After looking at the top 24 RBs in FFWC scoring in the previous article, I wanted to show fantasy owners the pitfalls and drop-offs in the remaining RB scoring over the last four years.
RB 25 to 36 point totals (2016 – 2019)
RB3/Flex: A solid 3rd running back in Fantasy football can be gold as long as you have strength at your other positions. A good third running back will help you in bye weeks, and that player could be serviceable at the flex position. The third set of 12 RBs from 2019 averaged 154.61 fantasy points in full-point PPR leagues or 9.66 points per week, a slight bump up from 2017 (147.67/9.23) and 2018 (151.78/9.49).
Typically, each year, we have a group of elite running backs that have about a 60-point edge over the next group. Each group from there on will drop down a level or about 60 points. The 60 points don't sound like much, but it adds up throughout a season. If you are weak at two positions on your roster, you most likely will miss the playoffs in your fantasy league.
FFWC Point Totals RB Observations
It is imperative to draft some upside running backs on your team, but they will hurt you if you are forced to play them due to an injury to one of your top options if they are not getting regular playing time. Fantasy football is a pretty simple game. Most of the action will happen inside of the first 12 rounds of drafts. Every fantasy team should have their starting lineup after eight or nine rounds. Their decisions from rounds nine to 12 will be critical, especially if you have a weakness at a position.
In the FFWC, a team will need to score close to 1900+ points (13-week regular season) to be in the playoff hunt. A top team could score more than 2,100 points. A good goal from your starting QB and first 2 RBs would be to beat 55 fantasy points (QB – 23 points, RB1 – 18 points, and RB2 – 14 points). A top RB, a solid RB2, and mid-tier QB would deliver that score. If you are drafting later in this type of format, an elite QB with two-second level RBs may deliver a similar score. It then would come down to the WR and TE positions to reach your target number.
After looking over each group of RBs, it’s interesting to see how close the final scores are each year considering the vast changes in playing time and the high rate of injuries at the position. The overall player pool changes each year, which creates different tiers at each starting position. The key is gaining an edge whenever possible, plus identifying when there is a clear drop off in talent at each position.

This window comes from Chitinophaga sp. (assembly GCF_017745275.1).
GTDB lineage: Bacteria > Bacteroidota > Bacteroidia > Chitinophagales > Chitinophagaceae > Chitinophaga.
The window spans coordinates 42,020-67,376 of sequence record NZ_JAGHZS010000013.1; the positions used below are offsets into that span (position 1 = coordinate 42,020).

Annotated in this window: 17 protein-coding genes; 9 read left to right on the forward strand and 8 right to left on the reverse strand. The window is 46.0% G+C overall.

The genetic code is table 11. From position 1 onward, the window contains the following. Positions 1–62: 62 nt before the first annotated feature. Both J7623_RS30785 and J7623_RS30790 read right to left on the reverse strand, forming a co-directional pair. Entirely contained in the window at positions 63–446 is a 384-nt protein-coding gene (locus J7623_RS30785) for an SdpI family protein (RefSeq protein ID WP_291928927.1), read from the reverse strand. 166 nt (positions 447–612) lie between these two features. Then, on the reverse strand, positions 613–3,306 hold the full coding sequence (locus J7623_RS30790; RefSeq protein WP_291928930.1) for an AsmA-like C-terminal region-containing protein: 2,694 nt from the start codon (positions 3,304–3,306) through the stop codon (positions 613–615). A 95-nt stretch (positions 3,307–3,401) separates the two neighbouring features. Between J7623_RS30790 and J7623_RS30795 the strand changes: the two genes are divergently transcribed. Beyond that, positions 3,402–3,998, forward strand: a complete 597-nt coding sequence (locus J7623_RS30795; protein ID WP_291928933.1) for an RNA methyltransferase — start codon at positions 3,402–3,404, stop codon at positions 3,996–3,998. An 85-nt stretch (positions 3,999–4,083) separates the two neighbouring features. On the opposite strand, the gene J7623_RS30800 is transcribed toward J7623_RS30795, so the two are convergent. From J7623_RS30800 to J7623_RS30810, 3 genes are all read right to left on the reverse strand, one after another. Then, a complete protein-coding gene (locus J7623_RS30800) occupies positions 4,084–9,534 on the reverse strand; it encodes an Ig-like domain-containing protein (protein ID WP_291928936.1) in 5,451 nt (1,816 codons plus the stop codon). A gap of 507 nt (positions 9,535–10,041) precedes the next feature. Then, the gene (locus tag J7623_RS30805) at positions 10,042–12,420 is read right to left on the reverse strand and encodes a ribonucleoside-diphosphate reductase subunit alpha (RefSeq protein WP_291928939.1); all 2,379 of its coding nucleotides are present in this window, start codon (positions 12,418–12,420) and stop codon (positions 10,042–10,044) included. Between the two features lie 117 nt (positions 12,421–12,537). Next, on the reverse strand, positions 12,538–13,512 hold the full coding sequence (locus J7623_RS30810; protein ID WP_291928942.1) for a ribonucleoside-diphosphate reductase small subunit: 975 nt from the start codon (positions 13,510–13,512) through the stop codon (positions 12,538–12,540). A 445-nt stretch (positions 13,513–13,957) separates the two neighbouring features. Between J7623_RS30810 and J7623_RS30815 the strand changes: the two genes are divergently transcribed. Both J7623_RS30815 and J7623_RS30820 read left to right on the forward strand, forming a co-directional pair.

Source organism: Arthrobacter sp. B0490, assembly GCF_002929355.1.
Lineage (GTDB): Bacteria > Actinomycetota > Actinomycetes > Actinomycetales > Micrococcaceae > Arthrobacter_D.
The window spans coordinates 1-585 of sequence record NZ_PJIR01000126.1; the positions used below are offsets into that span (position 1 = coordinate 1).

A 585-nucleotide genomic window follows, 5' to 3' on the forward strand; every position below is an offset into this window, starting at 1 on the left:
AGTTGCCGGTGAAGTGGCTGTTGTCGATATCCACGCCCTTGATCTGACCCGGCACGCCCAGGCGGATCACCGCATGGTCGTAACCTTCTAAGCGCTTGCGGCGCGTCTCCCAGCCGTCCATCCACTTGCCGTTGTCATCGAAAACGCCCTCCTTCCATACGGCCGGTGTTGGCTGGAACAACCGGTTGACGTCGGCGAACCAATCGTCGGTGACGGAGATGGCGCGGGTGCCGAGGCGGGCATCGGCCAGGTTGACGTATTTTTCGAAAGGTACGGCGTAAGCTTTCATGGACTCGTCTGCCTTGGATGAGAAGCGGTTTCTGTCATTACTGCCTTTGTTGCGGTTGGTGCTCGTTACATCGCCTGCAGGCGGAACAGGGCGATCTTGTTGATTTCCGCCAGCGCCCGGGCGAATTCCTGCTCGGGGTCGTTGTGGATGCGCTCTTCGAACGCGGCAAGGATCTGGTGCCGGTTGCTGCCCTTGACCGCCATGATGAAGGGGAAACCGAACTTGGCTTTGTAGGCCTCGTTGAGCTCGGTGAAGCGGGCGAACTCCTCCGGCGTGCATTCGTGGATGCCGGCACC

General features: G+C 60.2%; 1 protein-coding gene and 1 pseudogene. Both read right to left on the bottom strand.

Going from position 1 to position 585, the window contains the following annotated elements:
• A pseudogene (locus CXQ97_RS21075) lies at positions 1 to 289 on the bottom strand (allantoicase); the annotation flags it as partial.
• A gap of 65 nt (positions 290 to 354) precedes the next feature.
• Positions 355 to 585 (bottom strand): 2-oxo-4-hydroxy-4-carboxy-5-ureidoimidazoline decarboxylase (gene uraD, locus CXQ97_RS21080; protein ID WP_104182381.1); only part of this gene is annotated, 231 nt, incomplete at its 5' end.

To show you how weak the RB options will be if you miss on your RB2, here is a look at the results over the last four seasons for the 37th to 48th ranked backs:
RB 37 to 48 point totals (2016 – 2019)
When building your RB depth on draft day, your first goal is finding the edge with your RB1. This player needs to be a three-down back with value in rushing, receiving, and touchdowns. If you feel the available options don’t meet these qualifications, you must gain an edge at another position.
The most successful fantasy owners will make these evaluations before draft day once they know their draft position. The goal is to determine your team's best start based on the current draft flow or ADPs. The more thought a fantasy owner does before the draft, the better he will be at making decisions on the clock on draft day. It is also important not to be naïve when identifying an upside player. In the fantasy football market, there is a ton of information written, and many fantasy owners will come to the same conclusion with upside job opportunities.
In this particular case, there may only be one RB you view as a difference-maker going early in the second round. If you have a draft pick late in the first round, the data points to your “targeted back” to be available for you with your second pick. This deduction leads to you looking at the best options at other positions while most likely settling in at the WR position unless a top RB with three-down ability slides to you in the draft. After you review the best options at wide receiver, the player pool may dictate multiple players of similar value. When seeing this develop, a fantasy owner must be open to moving the "targeted back" up to the first round to avoid being sniped by another sharp fantasy owner. By doing this, a fantasy owner accepts the closeness in value at the WR position while knowing there may be a chance their number one wide receiver option may still slide to them in the second round.
Many times late in the draft season, the edge players with upside will see their draft value rise. It’s important to keep in mind what the real upside of this player is. You don’t want to overvalue this player, where you end up drafting him before players with proven resumes.
If you get beat at the RB1 position, the next drop down should be a passing catching back with early-down ability in PPR leagues. Many times fantasy owners will look to an RB with early down action plus TD ability. I believe this type of running back leads to many failed scores when he doesn’t deliver a touchdown. Within these decisions, a fantasy owner must look at the value of the running backs in each offense to understand their ceiling and floor.
The RB position runs out of talent quickly, but a fantasy owner must understand that there will be multiple starting opportunities created during the season by injuries. If I miss the top RB2 options, I will focus on finding the best pass-catching talent in PPR leagues to fill the short-term gap. The more outs that you give yourself on your roster, the better chance you have of filling your weakness at some point later in the season.
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After looking at the top 24 RBs in FFWC scoring in the previous article, I wanted to show fantasy owners the pitfalls and drop-offs in the remaining RB scoring over the last four years. Subscribe for full article
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